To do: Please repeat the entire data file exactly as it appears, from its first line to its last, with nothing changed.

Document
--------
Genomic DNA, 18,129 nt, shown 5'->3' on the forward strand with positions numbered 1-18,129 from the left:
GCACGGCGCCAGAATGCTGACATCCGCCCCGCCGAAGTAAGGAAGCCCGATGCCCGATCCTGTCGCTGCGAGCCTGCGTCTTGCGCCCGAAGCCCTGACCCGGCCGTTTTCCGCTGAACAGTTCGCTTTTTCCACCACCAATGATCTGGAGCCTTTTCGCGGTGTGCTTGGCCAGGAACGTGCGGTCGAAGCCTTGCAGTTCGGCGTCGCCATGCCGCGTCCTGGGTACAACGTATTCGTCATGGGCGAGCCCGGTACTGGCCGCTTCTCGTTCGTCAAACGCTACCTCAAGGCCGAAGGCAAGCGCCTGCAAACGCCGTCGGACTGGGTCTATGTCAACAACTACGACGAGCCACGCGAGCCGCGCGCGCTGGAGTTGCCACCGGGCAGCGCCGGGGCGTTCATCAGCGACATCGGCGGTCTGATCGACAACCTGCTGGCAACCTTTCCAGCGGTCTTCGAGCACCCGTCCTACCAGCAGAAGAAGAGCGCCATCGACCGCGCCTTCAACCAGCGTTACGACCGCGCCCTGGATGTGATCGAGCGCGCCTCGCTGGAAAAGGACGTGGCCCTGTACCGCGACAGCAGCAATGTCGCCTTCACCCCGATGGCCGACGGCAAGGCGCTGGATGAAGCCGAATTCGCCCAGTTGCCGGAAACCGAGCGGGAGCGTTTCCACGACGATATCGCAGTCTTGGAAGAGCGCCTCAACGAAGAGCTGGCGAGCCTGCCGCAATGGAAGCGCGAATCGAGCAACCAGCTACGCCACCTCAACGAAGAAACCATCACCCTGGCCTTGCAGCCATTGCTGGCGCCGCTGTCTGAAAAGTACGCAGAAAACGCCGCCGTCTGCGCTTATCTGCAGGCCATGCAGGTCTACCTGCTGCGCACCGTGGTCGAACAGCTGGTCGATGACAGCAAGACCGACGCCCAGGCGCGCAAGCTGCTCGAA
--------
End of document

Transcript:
Genomic DNA, 18,129 nt, shown 5'->3' on the forward strand with positions numbered 1-18,129 from the left:
GCACGGCGCCAGAATGCTGACATCCGCCCCGCCGAAGTAAGGAAGCCCGATGCCCGATCCTGTCGCTGCGAGCCTGCGTCTTGCGCCCGAAGCCCTGACCCGGCCGTTTTCCGCTGAACAGTTCGCTTTTTCCACCACCAATGATCTGGAGCCTTTTCGCGGTGTGCTTGGCCAGGAACGTGCGGTCGAAGCCTTGCAGTTCGGCGTCGCCATGCCGCGTCCTGGGTACAACGTATTCGTCATGGGCGAGCCCGGTACTGGCCGCTTCTCGTTCGTCAAACGCTACCTCAAGGCCGAAGGCAAGCGCCTGCAAACGCCGTCGGACTGGGTCTATGTCAACAACTACGACGAGCCACGCGAGCCGCGCGCGCTGGAGTTGCCACCGGGCAGCGCCGGGGCGTTCATCAGCGACATCGGCGGTCTGATCGACAACCTGCTGGCAACCTTTCCAGCGGTCTTCGAGCACCCGTCCTACCAGCAGAAGAAGAGCGCCATCGACCGCGCCTTCAACCAGCGTTACGACCGCGCCCTGGATGTGATCGAGCGCGCCTCGCTGGAAAAGGACGTGGCCCTGTACCGCGACAGCAGCAATGTCGCCTTCACCCCGATGGCCGACGGCAAGGCGCTGGATGAAGCCGAATTCGCCCAGTTGCCGGAAACCGAGCGGGAGCGTTTCCACGACGATATCGCAGTCTTGGAAGAGCGCCTCAACGAAGAGCTGGCGAGCCTGCCGCAATGGAAGCGCGAATCGAGCAACCAGCTACGCCACCTCAACGAAGAAACCATCACCCTGGCCTTGCAGCCATTGCTGGCGCCGCTGTCTGAAAAGTACGCAGAAAACGCCGCCGTCTGCGCTTATCTGCAGGCCATGCAGGTCTACCTGCTGCGCACCGTGGTCGAACAGCTGGTCGATGACAGCAAGACCGACGCCCAGGCGCGCAAGCTGCTCGAA